In no particular order, we offer these ten films about winter sports that are sure to make you laugh, cry, or feel inspired. We know your eyes are glued to the TV for the actual Olympic updates, but just in case you need a break….
“Shades of Winter” is a documentary about freeski and women. The film will take you on a journey from serious big lines in Haines, AK, with Lorraine Huber, Sandra Lahnsteiner and Matilda Rapaport as the first ever all female film crew to ride with Alaska Heliskiing, to fluffy powder and pillows in Niseko, Japan with Rachel Burks, Caja Schöpf and Sandra herself. But ski passion doesn’t just come alive in far away lands that most of us can only dream off. The beautiful and majestic Alps gave Janina Kuzma and Pia Widmesser, just as so many of you, the chance to rip around Austria in all time conditions last season. Not Yet Rated.
The movie is about a small town in Alaska named Mystery, where hockey is the cohesive activity that unites the town. The “Saturday Game” is a weekly event of amateur four-on-four pond hockey played on the open ice of the town’s frozen lake. The team consists of ten local townsmen of varying ages and occupations with two goalies and eight skaters publicly scrimmaging each other every Saturday. As there are only ten spots on the team, in order to make room on the roster for the younger up-and-coming town players an older more senior member of the team must be kicked off the team. After an article describing the town and its players appears in Sports Illustrated, a nationally televised exhibition game is scheduled between the NHL’s New York Rangers and the hometown favorites in Mystery, Alaska. Rated R.
When rival figure skaters Chazz Michael Michaels and Jimmy MacElroy go ballistic in an embarrassing, no-holds-barred fight at the World Championships, they are stripped of their gold medals and banned from the sport for life. Now, three-and-a-half years on, they’ve found a loophole that will allow them to compete: if they can put aside their differences, they can skate together–in pairs’ figure skating. Rated PG-13.
“Ice Castles 2010” is a remake of the 1978 Oscar-nominated movie “Ice Castles“. Like the 1978 movie, “Ice Castles 2010” is an inspiring story. The skating in the story is excellent, and like the first movie, the story clearly shows that a person can recover and go on after a tragedy.Ice Castles 2010 is a real tear-jerker. The remake may even be more inspiring than the original movie, and the skating in the movie is superb. People of all ages, skaters and non-skaters, will enjoy the film. The film may inspire those who never considered figure skating, to give it a try. Rated PG.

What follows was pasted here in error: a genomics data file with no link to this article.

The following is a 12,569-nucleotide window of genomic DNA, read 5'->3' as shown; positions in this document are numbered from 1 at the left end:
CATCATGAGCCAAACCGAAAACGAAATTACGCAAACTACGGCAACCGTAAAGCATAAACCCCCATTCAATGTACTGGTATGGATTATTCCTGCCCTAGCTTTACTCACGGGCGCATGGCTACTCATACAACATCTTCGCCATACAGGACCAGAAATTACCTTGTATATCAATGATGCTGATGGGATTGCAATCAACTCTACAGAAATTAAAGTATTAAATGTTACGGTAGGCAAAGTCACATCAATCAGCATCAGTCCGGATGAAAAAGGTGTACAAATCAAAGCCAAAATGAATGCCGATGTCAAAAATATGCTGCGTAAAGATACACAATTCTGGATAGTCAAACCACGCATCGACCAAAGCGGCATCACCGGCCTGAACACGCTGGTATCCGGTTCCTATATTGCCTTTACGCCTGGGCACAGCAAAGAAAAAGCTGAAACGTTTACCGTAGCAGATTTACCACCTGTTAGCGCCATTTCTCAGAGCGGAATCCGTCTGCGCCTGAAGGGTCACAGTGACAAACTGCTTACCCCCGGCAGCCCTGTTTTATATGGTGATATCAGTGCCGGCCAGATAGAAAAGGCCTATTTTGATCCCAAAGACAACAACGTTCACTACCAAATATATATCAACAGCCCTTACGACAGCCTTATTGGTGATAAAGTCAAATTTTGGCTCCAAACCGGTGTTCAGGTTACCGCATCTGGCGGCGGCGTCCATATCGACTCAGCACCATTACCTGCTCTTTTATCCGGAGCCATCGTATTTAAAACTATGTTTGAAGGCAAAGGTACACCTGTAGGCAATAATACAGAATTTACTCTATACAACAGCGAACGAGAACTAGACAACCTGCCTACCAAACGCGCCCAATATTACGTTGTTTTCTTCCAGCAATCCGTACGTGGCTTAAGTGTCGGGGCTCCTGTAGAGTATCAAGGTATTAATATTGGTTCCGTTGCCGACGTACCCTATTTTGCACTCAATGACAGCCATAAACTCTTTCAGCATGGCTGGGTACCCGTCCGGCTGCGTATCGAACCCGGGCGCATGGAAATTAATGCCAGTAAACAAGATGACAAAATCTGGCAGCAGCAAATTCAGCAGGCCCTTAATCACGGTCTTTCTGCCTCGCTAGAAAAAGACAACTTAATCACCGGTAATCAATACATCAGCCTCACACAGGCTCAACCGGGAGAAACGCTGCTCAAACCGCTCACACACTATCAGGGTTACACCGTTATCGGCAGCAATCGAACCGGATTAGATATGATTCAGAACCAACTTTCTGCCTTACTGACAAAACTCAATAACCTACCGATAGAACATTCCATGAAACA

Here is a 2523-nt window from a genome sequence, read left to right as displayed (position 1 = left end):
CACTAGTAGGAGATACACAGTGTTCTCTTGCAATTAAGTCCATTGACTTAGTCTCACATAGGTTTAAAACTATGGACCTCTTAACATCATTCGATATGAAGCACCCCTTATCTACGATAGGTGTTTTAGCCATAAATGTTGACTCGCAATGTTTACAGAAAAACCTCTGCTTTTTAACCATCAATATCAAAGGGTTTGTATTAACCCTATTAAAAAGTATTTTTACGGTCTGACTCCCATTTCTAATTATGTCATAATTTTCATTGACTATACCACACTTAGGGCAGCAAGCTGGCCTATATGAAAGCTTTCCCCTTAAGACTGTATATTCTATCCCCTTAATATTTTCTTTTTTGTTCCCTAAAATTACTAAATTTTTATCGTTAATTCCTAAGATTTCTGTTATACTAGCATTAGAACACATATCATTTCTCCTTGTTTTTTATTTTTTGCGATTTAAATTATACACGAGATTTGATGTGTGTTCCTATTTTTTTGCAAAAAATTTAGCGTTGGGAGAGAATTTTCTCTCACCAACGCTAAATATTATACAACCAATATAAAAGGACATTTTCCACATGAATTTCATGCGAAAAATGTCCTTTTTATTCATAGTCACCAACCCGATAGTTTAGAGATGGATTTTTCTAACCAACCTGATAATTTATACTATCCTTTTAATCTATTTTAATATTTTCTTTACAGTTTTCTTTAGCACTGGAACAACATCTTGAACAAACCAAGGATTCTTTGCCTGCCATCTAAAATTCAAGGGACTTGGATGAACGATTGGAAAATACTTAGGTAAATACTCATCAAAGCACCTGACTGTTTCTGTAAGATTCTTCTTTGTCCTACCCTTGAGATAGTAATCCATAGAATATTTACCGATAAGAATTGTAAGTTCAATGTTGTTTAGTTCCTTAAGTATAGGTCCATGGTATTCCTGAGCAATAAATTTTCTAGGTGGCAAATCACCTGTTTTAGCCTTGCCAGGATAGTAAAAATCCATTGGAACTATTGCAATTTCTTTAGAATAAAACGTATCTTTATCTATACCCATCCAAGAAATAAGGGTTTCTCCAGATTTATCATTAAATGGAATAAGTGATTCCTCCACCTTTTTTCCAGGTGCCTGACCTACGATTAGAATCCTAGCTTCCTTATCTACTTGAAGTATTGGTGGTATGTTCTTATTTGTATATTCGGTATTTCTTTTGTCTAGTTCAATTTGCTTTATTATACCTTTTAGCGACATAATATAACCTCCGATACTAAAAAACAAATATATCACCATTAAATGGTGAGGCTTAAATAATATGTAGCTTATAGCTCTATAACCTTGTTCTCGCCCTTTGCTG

Slap Shot is a 1977 comedy film directed by George Roy Hill, written by Nancy Dowd and starring Paul Newman and Michael Ontkean. It depicts a minor league hockey team that resorts to violent play to gain popularity in a declining factory town. Rated R.
Gordon Bombay is a successful defense attorney, whose truculent courtroom antics have earned him no respect among his peers. After being arrested for drunken driving, Bombay is sentenced to community service by coaching the local “District 5” PeeWee hockey team. Bombay has a history with the sport, although his memories are far from pleasant: he blew a penalty shot, costing his team the title and disappointing his hyper-competitive coach. When Bombay meets the team, he realizes the kids have no practice facility, equipment or ability to go with it. He rekindles his former passion for hockey and transforms the team. Rated PG.
Men with Brooms is a 2002 Canadian romantic comedy film, starring and directed by Paul Gross. Centred on the sport of curling, the offbeat comedy tells the story of a reunited curling team from a small Canadian town as they work through their respective life issues and struggle to win the championship for the sake of their late coach. Rated R.
8. The Cutting Edge
The Cutting Edge is a 1992 romantic comedy film directed by Paul Michael Glaser and written by Tony Gilroy. The plot is about a very rich, spoiled figure skater (played by Moira Kelly) who is paired with a has-been ice hockey player (played by D. B. Sweeney) for Olympic figure skating. They face off against a Soviet pair in the climax of the film, which is set at the site of the 16th Winter Olympic Games, in Albertville, France. The film was also shot in Hamilton, Ontario, Canada. Rated PG
The inspiring story of the team that transcended its sport and united a nation with a new feeling of hope. Based on the true story of one of the greatest moments in sports history, the tale captures a time and place where differences could be settled by games and a cold war could be put on ice. In 1980, the United States Ice Hockey team’s coach, Herb Brooks, took a ragtag squad of college kids up against the legendary juggernaut from the Soviet Union at the Olympic Games. Despite the long odds, Team USA carried the pride of a nation yearning from a distraction from world events. With the world watching the team rose to the occasion, prompting broadcaster Al Michaels’ now famous question, to the millions viewing at home: Do you believe in miracles? Yes! Written by Sujit R. Varma Rated PG
When the Jamaican sprinter Derice Bannock is disqualified to the Olympic Games due to a silly accident, he envisions the chance to participate in bobsleigh modality. He meets the dishonored coach Irving Blitzer, who is living in the tropical country after two gold medals and elimination due to cheating, and convinces him to coach the first Jamaican Bobsled Team. They form a group with the push-cart driver Sanka Coffie, the sprinter Yul Brenner and the rich Junior Bevil and without any sponsor, fly to Calgary, Alberta, Canada to participate of the XV Olympic Winter Games. Written by Claudio Carvalho, Rio de Janeiro, Brazil Rated PG.